There are pianos. Then there’s Mahler’s piano. Or Liszt’s. Or the one they say Haydn and Beethoven might have played. All these items live in the historical musical instrument collection.
- Large collection of antique instruments
- Unique items with famous connections
- Track the evolution of technologies and instruments
- Info in English and German
- Housed within the Weltmuseum complex
- Book Weltmuseum tickets* online
- See also:
Keyboards & more
(A fortepiano from 1825–1845, manufactured by Ignaz Bösendorfer and fomerly owned by the famous writer and friend of Beethoven, Franz Grillparzer; Wien Museum Inv.-Nr. Grillparzer 131; reproduced under the terms of the CC BY 4.0 license; photo by Birgit and Peter Kainz, Wien Museum. Illustrative only.)
As you might imagine, Vienna has one or two historical musical instruments within the city limits. And a large number of them form the special collection housed within the Weltmuseum part of the Neue Burg extension to the central Hofburg palace.
The rooms displaying the collection begin at one end of the Neue Burg and stretch across to the other end, creating a linear journey through time mirrored in their contents.
You start, for example, with the 1500s and finish with the late Romantic period and 20th century. Numerous instruments fill display cases or stand free for even closer observation.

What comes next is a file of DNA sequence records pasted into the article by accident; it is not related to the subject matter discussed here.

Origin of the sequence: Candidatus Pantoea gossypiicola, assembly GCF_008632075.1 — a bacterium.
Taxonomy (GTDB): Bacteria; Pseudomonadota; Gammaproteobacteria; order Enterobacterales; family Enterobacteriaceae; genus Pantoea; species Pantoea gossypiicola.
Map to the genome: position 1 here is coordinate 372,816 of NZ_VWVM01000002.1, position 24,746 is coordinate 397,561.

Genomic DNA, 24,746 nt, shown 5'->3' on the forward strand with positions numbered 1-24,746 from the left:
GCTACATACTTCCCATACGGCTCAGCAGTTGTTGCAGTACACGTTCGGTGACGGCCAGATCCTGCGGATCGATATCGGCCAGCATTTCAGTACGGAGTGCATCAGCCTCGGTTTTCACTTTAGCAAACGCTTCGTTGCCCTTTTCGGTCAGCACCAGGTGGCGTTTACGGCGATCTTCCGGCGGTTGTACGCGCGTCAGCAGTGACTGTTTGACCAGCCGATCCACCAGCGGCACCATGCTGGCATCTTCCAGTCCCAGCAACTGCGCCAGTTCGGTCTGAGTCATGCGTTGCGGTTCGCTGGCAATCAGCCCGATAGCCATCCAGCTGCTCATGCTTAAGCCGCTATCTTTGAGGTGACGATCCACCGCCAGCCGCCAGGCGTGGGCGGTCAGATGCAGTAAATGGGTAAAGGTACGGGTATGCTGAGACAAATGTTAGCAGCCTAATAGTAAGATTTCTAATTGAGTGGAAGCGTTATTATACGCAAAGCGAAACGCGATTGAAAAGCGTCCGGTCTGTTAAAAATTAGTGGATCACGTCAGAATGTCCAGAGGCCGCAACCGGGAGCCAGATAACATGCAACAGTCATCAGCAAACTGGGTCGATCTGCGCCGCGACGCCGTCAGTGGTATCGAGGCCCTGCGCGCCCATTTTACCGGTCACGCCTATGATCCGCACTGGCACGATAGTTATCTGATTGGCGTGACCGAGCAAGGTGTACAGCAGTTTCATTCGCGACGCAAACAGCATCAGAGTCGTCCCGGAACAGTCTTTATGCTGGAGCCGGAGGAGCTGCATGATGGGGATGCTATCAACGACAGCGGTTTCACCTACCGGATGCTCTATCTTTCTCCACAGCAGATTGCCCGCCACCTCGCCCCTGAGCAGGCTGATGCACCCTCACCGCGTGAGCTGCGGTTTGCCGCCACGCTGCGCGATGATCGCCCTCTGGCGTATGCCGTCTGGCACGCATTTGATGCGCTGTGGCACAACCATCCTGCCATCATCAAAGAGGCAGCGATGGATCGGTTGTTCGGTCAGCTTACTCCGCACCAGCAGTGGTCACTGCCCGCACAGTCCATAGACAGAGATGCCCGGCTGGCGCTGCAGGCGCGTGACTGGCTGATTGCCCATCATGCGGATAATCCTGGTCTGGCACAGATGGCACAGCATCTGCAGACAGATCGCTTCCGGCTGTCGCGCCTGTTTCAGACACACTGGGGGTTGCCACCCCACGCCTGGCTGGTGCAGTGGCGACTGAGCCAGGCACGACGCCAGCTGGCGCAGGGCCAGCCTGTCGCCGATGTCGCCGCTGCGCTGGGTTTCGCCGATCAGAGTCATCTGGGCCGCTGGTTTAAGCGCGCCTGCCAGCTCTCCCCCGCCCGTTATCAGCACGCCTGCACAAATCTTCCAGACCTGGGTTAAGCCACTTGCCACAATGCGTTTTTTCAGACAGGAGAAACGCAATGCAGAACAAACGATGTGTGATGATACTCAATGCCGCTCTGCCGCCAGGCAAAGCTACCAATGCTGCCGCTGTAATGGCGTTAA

This chronological layout allows you to follow the evolution of designs and technologies, and admire the work of such manufacturers as Graf, Streicher, and Bösendorfer.
Further themes are music and court life, as well as the instruments of famous composers and musicians (Vienna has rather a lot of these, too).
(Entrance to the musical instrument collection)
So, for example, the collection begins with images of the triumphal entry of Emperor Maximilian into Vienna, with real examples of the 16th-century instruments found in the illustrations.
These instruments cover a rich diversity of names and forms. Discover the Spinet and Regal or the Chitarrone, or shaped wind instruments that look as if a hallucinating student of Greek mythology designed them.
My favourite name is the Clavicytherium, which sounds like a herbivorous dinosaur but is actually a kind of harpsichord.
As you progress, the focus increasingly shifts to stringed instruments and keyboards, inevitably ending with the great grand pianos of the early 20th century.
Personal collection highlights
The main items of interest for the casual visitor are, perhaps, those instruments that once passed through the hands of some of the world’s greatest musicians and composers.
I will never cease to marvel at being able to stand next to pianos that the likes of Gustav Mahler or Ludwig van Beethoven once played.
As in many museums in Vienna, you feel an almost physical connection to such historical figures of the past.
The collection includes, for example:
- A fortepiano believed to have been played by both Haydn and Beethoven
- A square piano that Schubert used when composing
- An 1839 grand piano that once felt the touch of Brahms
- The Érard piano used by Franz Liszt for compositions, lessons and private concerts while in Rome
- A 1902 piano owned by Mahler
(Visiting card of the piano builder, Ignatz Reithmeyer, Kettenbrückengasse, Wieden 836 in Vienna from around 1840, Wien Museum Inv.-Nr. 231875/77, excerpt reproduced with permission under the terms of the CC0 licence. Illustrative only)